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Opus Magnum whirs out of Early Access

Marvellous machines

The age of machines has begun. I'm not talking about world conquering, human enslaving robots from the Matrix or what have you, nor the warped logic of paperclip-producing AIs. I'm talking about clunky factory lines producing wizard-viagra ('stamina' potions), and cobbled together contraptions that eventually churn out stain-removers. Now that I think about it, those were two unfortunate examples to use next to each other.

What I'm trying to say is that ace puzzler Opus Magnum left early access on Thursday, so you've got no excuse not to jump in and start building machines of your own.

As with previous Zachtronics games, Opus Magnum was more or less done when it launched into early access in October. Updates since then have mostly been bug fixes and quality of life improvements, though a whole new element and an additional mini-campaign were added last month.

There are more bug fixes on the way, along with "at least one or two" new issues to the Journal of Alechemical Engineering, which are super-hard puzzles that aren't part of the main campaign. My experience with them is limited to opening one of them, staring at it for 5 seconds then saying 'NOPE' out loud and hitting alt-f4, though maybe you'll fare better than me. I've mainly made it as far as I have in the campaign by adopting a brute force approach to the puzzles, as demonstrated with this mess of a stain-remover:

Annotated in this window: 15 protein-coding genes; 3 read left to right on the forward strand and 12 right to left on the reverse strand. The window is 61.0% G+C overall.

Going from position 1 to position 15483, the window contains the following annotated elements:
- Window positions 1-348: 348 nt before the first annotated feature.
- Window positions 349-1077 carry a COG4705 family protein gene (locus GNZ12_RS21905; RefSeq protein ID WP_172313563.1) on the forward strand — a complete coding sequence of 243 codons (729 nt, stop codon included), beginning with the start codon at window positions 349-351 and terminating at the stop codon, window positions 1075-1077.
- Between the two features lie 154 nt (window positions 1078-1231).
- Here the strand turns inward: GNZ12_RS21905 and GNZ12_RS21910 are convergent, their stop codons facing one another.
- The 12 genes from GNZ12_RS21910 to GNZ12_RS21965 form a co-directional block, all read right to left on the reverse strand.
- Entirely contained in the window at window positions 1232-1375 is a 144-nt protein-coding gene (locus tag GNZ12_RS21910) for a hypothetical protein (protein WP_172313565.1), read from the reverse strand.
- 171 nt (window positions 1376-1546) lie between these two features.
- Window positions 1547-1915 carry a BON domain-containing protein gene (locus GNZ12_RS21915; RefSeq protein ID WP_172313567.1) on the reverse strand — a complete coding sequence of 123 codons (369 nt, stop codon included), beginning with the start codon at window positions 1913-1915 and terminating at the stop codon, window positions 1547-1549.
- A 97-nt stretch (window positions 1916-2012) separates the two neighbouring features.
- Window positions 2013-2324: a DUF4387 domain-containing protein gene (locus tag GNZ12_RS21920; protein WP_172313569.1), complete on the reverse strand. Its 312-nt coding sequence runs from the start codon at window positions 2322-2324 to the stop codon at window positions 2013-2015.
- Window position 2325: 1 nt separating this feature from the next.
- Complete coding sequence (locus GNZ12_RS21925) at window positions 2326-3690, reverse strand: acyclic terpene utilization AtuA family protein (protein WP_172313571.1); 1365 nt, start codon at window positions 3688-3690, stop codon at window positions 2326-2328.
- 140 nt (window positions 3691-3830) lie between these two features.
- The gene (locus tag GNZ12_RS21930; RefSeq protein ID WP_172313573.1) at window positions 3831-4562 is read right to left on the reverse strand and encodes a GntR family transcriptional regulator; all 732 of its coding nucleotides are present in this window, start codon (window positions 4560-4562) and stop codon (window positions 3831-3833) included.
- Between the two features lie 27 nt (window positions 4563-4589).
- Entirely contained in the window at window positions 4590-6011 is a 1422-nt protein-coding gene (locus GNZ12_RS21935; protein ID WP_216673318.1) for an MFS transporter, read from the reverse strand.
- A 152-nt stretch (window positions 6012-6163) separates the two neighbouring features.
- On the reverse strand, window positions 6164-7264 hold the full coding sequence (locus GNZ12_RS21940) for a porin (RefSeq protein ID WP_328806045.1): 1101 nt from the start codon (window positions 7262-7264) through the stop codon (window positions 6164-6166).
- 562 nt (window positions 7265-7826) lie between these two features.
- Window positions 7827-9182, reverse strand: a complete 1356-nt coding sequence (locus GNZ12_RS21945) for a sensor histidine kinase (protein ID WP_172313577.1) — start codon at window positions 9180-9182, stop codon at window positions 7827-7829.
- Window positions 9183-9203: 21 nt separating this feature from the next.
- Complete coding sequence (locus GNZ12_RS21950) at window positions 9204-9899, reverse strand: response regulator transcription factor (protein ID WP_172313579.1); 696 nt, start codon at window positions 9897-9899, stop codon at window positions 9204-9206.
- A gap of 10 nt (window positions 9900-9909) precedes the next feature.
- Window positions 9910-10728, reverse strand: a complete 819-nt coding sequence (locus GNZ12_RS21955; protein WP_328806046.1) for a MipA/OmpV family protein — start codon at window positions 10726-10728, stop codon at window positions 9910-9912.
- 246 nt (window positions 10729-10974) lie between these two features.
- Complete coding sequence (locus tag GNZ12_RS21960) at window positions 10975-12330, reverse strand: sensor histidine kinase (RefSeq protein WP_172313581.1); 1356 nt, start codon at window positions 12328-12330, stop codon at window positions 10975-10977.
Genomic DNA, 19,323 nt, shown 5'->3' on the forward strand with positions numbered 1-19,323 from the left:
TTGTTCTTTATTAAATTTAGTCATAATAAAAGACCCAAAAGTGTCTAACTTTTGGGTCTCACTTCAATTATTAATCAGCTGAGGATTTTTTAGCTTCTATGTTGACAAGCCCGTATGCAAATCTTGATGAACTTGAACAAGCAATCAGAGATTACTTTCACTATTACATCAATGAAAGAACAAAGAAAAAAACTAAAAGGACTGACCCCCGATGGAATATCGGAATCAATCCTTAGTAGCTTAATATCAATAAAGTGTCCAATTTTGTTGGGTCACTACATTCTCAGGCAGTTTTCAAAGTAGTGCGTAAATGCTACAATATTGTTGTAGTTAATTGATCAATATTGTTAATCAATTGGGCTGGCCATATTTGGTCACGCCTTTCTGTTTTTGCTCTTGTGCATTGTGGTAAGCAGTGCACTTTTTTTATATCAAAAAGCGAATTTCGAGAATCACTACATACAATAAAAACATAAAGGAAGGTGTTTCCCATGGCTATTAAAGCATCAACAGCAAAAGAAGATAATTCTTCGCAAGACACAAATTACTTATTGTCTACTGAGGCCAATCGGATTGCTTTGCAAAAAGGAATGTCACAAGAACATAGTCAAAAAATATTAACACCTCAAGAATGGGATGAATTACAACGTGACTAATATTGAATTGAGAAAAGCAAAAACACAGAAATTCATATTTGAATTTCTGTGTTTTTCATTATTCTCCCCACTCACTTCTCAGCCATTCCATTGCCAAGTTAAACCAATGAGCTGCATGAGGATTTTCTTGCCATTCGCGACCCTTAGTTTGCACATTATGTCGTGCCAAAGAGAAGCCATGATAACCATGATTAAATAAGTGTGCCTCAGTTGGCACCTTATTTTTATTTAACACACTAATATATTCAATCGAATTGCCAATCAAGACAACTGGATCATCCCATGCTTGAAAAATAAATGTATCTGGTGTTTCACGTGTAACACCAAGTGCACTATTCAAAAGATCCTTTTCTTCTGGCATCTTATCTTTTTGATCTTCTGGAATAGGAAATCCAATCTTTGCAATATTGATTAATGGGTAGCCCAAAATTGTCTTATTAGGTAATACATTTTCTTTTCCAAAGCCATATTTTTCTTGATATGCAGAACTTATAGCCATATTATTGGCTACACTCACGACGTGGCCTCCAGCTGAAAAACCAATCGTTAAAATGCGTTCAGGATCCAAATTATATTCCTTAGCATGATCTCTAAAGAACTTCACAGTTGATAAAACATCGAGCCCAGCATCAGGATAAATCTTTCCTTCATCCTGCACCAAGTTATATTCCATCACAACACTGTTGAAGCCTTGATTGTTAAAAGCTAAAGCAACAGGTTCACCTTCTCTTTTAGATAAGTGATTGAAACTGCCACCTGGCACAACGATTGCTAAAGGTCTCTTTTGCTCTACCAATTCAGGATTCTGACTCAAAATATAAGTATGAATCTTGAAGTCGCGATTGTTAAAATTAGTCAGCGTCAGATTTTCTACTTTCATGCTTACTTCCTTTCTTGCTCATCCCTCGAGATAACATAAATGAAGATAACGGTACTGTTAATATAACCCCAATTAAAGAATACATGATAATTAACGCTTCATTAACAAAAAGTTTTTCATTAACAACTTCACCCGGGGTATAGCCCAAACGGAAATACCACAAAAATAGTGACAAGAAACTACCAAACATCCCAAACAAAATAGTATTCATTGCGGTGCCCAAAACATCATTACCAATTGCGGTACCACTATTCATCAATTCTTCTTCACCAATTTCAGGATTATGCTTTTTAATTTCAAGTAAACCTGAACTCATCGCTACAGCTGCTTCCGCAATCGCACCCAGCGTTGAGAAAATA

See how the 'main' arm has to awkwardly rotate half a dozen times to fit through that gap and collect the other atoms? There's probably a near-infinite number of elegant solutions that avoid that faff, but they're all beyond me. The joy of Opus Magnum is that even though I'm aware of that, I'm still (perhaps misguidedly) proud of my own wonky solutions.

It's something that lead dev Zach Barth touched on when he sat down for a chat with Brendy:

"The funny thing is that a lot of the GIFs are people playing the game in a very conventional way. And this is the thing that I think is so funny, is that there's a lot of people – like the subreddit is almost entirely just GIFs – and there's lots of people posting GIFs and, like, their solutions aren't that special but they're unique and they're theirs, right? And so I think that speaks to the power of these open-ended puzzles. Even people who aren't, like, fucking breaking the rules or pushing the limits are actually still immensely proud because they really have made something that is their solution to the puzzle. And they're showing it off. I think in the past people only tended to show off when they did crazy things, but we've made it so easy and so accessible that it becomes this thing that everybody can show what they're working on. So, from my perspective, most of what they're doing is actually kinda boring but they're just playing the game as intended, you know? But I think that's great ... and I love that people feel attached to their solutions, even when they're just kind of playing the game normally."

Opus Magnum is 10% off until December 14th on Steam and DRM-free on Humble for £13.94/$17.99/€17.99.

Unfortunately you can't get the game on GOG, for Questionable Reasons:

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Matt Cox


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